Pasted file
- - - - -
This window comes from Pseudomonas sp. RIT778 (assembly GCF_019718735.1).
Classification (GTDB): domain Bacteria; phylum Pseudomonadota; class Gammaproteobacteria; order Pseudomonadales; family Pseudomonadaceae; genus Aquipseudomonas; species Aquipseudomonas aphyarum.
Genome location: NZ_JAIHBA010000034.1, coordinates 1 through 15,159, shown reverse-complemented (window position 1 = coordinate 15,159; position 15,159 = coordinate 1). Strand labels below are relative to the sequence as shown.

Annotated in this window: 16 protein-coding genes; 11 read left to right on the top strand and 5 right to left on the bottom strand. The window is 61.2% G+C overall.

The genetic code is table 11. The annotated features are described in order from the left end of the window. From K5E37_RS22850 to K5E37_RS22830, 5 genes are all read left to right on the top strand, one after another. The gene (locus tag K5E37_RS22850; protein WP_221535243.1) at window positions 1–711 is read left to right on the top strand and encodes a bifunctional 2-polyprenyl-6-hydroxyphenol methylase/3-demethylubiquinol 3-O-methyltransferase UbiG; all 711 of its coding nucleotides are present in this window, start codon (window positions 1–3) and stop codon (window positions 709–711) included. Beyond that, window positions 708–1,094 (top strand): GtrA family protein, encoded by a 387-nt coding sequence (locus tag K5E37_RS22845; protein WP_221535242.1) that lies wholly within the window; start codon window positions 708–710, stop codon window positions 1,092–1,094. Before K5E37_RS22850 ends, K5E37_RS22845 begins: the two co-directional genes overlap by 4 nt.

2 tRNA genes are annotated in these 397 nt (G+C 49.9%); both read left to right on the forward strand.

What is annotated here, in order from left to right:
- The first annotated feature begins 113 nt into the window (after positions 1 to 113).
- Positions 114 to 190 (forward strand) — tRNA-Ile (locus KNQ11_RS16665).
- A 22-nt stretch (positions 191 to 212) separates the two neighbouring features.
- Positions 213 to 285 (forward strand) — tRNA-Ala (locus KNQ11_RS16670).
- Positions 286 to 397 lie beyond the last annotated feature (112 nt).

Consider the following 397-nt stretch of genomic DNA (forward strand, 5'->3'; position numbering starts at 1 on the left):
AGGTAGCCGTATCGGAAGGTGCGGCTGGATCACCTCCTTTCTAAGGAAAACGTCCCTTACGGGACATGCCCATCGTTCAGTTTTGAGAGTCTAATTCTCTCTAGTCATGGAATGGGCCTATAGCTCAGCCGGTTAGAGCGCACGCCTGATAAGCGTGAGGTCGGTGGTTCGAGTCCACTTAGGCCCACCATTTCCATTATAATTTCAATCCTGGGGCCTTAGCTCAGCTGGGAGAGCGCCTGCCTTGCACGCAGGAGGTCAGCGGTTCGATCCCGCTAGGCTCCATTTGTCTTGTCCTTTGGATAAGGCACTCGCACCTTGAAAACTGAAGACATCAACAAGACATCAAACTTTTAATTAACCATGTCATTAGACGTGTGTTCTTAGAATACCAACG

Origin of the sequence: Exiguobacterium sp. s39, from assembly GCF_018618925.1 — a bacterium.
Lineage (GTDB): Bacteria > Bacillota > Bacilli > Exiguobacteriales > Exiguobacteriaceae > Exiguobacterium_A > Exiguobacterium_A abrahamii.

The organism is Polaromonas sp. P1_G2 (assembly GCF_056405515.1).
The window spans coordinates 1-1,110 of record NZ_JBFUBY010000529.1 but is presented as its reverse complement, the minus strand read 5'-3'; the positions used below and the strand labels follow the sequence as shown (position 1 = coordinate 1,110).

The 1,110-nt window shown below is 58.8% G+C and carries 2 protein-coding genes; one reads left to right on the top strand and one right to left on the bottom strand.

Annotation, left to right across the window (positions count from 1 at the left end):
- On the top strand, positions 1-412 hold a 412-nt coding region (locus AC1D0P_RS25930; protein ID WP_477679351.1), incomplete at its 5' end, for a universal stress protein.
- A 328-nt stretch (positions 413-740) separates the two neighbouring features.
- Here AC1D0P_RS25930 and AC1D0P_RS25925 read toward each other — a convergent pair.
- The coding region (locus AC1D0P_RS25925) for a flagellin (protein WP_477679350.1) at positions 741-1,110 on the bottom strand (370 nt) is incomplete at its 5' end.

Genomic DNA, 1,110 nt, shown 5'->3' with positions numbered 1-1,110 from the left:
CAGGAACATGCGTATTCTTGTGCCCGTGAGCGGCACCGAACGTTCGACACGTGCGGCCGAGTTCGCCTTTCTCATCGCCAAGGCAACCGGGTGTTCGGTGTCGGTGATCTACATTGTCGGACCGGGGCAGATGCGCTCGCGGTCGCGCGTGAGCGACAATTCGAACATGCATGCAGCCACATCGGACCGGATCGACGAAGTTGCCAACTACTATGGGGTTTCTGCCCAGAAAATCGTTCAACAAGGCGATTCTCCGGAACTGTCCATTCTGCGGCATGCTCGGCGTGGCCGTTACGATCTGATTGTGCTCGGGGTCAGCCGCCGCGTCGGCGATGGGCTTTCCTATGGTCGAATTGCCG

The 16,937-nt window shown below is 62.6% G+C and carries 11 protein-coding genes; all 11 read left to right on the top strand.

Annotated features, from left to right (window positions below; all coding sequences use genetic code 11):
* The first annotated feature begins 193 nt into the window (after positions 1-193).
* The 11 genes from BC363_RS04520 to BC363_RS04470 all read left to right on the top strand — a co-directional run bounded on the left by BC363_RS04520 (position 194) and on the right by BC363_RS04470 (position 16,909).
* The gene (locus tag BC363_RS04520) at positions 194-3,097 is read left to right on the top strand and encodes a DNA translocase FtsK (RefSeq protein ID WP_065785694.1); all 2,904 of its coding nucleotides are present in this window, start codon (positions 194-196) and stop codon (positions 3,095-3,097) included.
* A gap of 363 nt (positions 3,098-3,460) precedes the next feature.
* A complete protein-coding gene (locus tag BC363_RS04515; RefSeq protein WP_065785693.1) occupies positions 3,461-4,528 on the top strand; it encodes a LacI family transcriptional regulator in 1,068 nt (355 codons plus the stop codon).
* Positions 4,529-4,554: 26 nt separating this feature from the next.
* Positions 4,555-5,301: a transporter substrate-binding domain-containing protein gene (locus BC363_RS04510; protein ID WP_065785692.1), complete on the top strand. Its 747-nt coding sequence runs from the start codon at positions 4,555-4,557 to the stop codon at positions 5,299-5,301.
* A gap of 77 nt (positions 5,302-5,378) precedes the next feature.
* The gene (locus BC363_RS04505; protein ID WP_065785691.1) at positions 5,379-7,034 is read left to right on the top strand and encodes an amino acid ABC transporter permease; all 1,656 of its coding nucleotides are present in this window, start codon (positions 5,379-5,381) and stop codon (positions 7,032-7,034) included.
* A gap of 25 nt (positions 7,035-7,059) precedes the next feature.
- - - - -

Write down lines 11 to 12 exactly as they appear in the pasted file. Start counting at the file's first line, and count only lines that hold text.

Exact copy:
- Positions 213 to 285 (forward strand) — tRNA-Ala (locus KNQ11_RS16670).
- Positions 286 to 397 lie beyond the last annotated feature (112 nt).